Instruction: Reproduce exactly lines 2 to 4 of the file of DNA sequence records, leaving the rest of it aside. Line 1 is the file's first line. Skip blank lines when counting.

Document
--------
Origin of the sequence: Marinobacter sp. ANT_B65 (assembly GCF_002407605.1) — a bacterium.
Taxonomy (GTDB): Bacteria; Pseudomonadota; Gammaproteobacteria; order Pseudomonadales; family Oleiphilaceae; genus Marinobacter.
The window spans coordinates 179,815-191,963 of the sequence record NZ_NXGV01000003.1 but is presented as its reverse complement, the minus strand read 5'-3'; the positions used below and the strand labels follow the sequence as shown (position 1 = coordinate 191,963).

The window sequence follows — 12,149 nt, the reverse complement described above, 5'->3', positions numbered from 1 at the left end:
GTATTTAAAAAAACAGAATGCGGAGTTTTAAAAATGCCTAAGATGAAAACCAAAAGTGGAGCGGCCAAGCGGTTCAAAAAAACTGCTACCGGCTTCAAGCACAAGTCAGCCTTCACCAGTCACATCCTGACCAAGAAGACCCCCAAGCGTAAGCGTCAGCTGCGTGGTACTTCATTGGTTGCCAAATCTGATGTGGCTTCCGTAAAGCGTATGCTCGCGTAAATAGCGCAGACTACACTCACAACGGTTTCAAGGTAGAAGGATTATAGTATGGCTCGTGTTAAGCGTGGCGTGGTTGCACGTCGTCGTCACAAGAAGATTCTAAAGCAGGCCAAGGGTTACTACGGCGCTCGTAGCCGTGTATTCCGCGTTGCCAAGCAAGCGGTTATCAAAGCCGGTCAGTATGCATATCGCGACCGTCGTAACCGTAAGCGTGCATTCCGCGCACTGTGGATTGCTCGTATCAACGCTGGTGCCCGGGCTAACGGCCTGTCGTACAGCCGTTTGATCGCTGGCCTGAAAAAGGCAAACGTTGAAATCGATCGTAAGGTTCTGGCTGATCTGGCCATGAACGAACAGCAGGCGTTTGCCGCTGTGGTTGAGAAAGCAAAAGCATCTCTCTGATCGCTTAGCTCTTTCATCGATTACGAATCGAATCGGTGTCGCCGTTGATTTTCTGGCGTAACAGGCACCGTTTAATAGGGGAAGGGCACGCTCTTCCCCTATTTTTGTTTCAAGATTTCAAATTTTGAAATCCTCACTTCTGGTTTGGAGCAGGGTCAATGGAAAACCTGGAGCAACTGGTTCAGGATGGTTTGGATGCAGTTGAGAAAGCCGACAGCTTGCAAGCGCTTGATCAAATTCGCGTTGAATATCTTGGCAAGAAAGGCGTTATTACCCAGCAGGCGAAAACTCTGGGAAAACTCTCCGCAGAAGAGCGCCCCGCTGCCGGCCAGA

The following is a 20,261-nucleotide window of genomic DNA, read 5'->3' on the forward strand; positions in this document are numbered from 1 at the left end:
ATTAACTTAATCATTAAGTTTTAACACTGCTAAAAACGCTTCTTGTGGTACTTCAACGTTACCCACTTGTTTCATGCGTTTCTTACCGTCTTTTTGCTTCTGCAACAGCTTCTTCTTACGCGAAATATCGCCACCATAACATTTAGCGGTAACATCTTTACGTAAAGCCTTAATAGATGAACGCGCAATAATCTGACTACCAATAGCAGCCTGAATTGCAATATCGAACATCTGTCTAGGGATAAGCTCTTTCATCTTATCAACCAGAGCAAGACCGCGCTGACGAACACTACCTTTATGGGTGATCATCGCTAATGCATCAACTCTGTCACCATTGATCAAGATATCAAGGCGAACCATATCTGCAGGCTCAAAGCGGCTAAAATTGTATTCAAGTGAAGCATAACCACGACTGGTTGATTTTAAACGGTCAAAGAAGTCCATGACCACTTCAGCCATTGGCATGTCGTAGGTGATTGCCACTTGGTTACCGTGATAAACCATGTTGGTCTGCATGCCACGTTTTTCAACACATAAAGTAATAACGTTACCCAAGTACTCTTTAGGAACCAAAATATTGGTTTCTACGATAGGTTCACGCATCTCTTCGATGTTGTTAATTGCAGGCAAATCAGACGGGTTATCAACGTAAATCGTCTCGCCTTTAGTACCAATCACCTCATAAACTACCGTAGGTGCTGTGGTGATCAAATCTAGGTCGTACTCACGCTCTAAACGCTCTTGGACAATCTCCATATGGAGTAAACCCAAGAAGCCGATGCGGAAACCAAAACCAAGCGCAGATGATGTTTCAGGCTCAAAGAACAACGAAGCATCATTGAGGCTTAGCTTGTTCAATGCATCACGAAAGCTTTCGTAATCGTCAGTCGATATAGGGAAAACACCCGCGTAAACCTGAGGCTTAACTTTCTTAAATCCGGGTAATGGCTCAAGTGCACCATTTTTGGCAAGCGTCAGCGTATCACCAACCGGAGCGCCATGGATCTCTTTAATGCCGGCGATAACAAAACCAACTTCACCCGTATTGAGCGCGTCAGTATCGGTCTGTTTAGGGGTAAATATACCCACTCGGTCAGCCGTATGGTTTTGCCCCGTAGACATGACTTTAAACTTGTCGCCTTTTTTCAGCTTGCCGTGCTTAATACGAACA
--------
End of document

Taxonomy (GTDB): Bacteria; Pseudomonadota; Gammaproteobacteria; order Pseudomonadales; family Oleiphilaceae; genus Marinobacter.
The window spans coordinates 179,815-191,963 of the sequence record NZ_NXGV01000003.1 but is presented as its reverse complement, the minus strand read 5'-3'; the positions used below and the strand labels follow the sequence as shown (position 1 = coordinate 191,963).

The window sequence follows — 12,149 nt, the reverse complement described above, 5'->3', positions numbered from 1 at the left end: